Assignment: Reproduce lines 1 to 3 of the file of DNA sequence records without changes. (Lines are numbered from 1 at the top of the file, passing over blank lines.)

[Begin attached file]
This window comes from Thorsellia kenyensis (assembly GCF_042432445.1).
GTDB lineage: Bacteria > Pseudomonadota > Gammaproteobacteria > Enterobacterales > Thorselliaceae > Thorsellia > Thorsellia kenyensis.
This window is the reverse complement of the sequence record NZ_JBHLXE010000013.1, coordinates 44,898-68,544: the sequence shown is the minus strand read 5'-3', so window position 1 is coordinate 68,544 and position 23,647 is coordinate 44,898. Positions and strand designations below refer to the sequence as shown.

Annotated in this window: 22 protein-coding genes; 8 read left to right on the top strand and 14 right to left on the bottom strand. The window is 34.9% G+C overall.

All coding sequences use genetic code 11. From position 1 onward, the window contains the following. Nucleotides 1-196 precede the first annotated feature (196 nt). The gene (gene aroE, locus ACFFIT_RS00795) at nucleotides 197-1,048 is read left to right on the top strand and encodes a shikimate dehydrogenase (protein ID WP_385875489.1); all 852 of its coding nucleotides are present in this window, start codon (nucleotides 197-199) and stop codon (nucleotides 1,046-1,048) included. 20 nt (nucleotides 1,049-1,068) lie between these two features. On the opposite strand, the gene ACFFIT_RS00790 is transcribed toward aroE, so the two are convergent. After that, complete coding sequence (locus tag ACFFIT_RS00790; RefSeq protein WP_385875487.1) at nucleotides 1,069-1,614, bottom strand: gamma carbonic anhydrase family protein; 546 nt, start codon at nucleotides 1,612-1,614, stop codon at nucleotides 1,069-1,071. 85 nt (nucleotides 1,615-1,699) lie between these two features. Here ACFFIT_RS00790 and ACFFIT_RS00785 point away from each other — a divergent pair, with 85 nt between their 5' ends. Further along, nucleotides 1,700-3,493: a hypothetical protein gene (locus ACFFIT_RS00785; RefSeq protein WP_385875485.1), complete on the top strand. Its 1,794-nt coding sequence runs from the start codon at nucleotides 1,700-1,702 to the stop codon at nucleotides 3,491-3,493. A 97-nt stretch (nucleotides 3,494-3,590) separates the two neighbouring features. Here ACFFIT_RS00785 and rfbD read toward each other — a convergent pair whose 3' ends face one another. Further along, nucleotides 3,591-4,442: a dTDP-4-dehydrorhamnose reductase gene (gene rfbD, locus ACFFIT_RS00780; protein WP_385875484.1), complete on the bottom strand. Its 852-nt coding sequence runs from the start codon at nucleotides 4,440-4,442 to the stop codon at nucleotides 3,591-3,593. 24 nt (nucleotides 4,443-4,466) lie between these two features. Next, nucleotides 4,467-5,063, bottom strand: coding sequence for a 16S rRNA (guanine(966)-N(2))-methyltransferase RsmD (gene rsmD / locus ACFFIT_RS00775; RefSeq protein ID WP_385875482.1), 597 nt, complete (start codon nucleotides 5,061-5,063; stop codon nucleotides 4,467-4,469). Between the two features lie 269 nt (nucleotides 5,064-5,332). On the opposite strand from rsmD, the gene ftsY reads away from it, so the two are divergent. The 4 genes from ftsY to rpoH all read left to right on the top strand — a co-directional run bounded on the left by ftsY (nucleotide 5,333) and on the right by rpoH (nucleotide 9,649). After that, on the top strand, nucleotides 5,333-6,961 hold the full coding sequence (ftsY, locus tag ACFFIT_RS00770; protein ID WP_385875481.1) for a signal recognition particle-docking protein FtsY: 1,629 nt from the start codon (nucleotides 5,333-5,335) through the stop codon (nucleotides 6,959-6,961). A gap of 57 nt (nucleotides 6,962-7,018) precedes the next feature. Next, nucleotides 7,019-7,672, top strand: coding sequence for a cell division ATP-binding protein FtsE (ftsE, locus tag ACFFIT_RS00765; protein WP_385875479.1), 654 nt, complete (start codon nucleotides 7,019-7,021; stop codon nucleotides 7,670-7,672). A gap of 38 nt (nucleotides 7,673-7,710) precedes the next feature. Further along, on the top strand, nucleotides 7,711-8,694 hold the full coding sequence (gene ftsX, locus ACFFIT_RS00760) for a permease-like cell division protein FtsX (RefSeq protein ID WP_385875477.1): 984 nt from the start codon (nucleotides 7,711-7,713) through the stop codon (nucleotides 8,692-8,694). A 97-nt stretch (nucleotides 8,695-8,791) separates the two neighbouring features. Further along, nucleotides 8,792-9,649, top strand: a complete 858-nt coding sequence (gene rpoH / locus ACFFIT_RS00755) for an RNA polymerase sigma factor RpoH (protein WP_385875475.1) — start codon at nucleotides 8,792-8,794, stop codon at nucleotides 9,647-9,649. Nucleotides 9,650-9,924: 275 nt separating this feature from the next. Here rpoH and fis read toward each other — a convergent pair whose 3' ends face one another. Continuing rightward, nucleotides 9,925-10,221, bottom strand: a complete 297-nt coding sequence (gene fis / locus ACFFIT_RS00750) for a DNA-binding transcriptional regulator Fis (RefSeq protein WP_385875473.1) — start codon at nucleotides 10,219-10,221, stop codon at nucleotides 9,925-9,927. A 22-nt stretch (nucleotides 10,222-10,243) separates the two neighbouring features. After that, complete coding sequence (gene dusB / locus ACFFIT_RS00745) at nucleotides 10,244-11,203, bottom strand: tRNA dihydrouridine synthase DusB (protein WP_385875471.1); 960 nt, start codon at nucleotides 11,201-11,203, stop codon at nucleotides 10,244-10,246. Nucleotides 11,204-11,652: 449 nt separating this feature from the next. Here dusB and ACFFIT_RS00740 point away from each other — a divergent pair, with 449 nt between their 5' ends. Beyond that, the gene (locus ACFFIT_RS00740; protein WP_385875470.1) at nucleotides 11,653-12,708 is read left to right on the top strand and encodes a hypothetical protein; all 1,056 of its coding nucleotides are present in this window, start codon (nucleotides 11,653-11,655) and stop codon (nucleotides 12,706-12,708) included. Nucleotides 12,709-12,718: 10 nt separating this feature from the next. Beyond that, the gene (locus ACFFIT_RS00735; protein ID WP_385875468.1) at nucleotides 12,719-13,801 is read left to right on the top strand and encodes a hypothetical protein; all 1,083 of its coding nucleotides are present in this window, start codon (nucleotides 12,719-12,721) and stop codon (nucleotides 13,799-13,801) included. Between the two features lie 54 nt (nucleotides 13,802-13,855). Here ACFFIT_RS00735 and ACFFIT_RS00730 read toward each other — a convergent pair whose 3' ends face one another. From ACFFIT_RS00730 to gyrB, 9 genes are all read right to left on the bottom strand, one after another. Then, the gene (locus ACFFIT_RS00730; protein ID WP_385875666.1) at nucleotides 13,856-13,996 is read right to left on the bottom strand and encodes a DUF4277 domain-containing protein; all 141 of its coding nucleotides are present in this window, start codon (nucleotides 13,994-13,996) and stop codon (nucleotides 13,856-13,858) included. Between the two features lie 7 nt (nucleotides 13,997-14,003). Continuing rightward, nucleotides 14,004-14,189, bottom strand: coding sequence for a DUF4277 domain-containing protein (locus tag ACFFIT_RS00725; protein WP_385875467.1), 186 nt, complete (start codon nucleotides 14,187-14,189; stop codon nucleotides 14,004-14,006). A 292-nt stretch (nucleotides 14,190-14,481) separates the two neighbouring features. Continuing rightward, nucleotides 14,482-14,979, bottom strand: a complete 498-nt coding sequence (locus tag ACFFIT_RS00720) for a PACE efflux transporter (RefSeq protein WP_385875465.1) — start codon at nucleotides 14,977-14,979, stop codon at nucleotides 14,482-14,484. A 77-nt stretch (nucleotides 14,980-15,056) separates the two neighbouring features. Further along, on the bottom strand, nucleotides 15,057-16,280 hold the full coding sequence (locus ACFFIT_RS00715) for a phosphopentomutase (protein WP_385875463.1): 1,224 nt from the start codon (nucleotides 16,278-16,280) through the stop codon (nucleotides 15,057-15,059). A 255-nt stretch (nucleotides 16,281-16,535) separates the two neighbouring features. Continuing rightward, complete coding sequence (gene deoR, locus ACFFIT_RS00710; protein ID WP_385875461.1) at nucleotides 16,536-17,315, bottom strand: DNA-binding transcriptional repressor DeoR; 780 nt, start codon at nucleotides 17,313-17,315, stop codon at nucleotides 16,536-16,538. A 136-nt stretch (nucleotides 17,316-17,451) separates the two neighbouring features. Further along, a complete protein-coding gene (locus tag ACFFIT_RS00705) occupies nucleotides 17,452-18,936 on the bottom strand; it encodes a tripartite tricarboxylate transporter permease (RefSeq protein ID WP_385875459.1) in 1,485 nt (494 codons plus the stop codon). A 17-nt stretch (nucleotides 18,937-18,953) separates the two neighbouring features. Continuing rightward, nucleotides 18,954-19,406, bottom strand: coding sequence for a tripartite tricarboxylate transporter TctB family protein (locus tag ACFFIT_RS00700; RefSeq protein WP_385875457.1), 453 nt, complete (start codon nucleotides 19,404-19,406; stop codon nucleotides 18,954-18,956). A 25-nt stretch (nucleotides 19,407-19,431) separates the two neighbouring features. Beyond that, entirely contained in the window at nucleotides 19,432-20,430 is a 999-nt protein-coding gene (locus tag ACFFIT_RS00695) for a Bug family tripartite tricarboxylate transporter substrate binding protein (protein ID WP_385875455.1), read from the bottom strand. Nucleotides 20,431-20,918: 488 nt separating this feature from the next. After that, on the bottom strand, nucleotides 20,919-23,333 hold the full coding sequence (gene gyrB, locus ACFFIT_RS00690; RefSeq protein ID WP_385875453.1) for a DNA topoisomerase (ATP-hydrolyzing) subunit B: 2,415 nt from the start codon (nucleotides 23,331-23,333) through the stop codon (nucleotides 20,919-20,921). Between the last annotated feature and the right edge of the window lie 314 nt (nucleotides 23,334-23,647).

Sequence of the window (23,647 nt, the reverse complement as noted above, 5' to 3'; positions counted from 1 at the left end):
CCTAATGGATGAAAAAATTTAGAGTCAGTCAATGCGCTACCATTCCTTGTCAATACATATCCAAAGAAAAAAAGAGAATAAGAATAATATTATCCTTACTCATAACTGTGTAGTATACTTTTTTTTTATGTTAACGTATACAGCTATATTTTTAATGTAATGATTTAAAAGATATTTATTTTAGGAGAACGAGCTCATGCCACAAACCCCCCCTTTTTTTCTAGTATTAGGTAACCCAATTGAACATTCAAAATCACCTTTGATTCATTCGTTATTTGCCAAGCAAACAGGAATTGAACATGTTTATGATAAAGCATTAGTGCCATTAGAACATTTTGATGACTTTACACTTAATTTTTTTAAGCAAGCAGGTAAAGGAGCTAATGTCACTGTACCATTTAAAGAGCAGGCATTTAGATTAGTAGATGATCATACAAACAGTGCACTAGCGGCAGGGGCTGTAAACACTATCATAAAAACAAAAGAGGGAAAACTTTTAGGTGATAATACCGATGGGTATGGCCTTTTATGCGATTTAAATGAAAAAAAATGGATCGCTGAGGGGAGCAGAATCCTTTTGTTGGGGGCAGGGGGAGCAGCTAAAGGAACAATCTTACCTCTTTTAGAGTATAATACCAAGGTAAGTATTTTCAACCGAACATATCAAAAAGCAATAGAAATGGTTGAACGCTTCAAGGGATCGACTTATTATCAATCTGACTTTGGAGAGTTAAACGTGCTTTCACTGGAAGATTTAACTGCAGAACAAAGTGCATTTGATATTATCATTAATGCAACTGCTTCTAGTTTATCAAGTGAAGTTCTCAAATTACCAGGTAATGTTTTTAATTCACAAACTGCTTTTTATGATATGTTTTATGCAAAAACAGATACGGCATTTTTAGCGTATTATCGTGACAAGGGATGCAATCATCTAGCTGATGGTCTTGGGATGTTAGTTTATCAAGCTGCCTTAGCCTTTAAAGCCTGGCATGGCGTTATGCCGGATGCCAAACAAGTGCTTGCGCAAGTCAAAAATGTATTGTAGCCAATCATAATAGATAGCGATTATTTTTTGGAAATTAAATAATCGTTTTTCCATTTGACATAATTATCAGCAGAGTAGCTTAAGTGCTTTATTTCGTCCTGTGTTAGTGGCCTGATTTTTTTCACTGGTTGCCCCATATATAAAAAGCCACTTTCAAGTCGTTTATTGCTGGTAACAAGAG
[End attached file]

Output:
This window comes from Thorsellia kenyensis (assembly GCF_042432445.1).
GTDB lineage: Bacteria > Pseudomonadota > Gammaproteobacteria > Enterobacterales > Thorselliaceae > Thorsellia > Thorsellia kenyensis.
This window is the reverse complement of the sequence record NZ_JBHLXE010000013.1, coordinates 44,898-68,544: the sequence shown is the minus strand read 5'-3', so window position 1 is coordinate 68,544 and position 23,647 is coordinate 44,898. Positions and strand designations below refer to the sequence as shown.